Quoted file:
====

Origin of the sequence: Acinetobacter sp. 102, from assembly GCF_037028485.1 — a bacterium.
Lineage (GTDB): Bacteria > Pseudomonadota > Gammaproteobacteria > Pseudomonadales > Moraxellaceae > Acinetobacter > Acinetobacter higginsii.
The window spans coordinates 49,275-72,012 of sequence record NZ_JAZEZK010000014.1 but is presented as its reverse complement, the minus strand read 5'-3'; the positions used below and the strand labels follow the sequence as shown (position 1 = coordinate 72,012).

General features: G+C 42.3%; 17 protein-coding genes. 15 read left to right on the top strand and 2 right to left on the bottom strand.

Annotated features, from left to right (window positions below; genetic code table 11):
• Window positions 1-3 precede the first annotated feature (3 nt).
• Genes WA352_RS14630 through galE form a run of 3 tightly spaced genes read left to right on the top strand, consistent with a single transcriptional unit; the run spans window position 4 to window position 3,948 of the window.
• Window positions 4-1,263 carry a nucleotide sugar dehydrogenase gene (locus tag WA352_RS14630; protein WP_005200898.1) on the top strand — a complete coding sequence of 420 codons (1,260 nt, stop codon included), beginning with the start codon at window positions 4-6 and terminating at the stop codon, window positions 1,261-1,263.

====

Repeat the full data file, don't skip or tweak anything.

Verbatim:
Origin of the sequence: Acinetobacter sp. 102, from assembly GCF_037028485.1 — a bacterium.
Lineage (GTDB): Bacteria > Pseudomonadota > Gammaproteobacteria > Pseudomonadales > Moraxellaceae > Acinetobacter > Acinetobacter higginsii.
The window spans coordinates 49,275-72,012 of sequence record NZ_JAZEZK010000014.1 but is presented as its reverse complement, the minus strand read 5'-3'; the positions used below and the strand labels follow the sequence as shown (position 1 = coordinate 72,012).

General features: G+C 42.3%; 17 protein-coding genes. 15 read left to right on the top strand and 2 right to left on the bottom strand.

Annotated features, from left to right (window positions below; genetic code table 11):
• Window positions 1-3 precede the first annotated feature (3 nt).
• Genes WA352_RS14630 through galE form a run of 3 tightly spaced genes read left to right on the top strand, consistent with a single transcriptional unit; the run spans window position 4 to window position 3,948 of the window.
• Window positions 4-1,263 carry a nucleotide sugar dehydrogenase gene (locus tag WA352_RS14630; protein WP_005200898.1) on the top strand — a complete coding sequence of 420 codons (1,260 nt, stop codon included), beginning with the start codon at window positions 4-6 and terminating at the stop codon, window positions 1,261-1,263.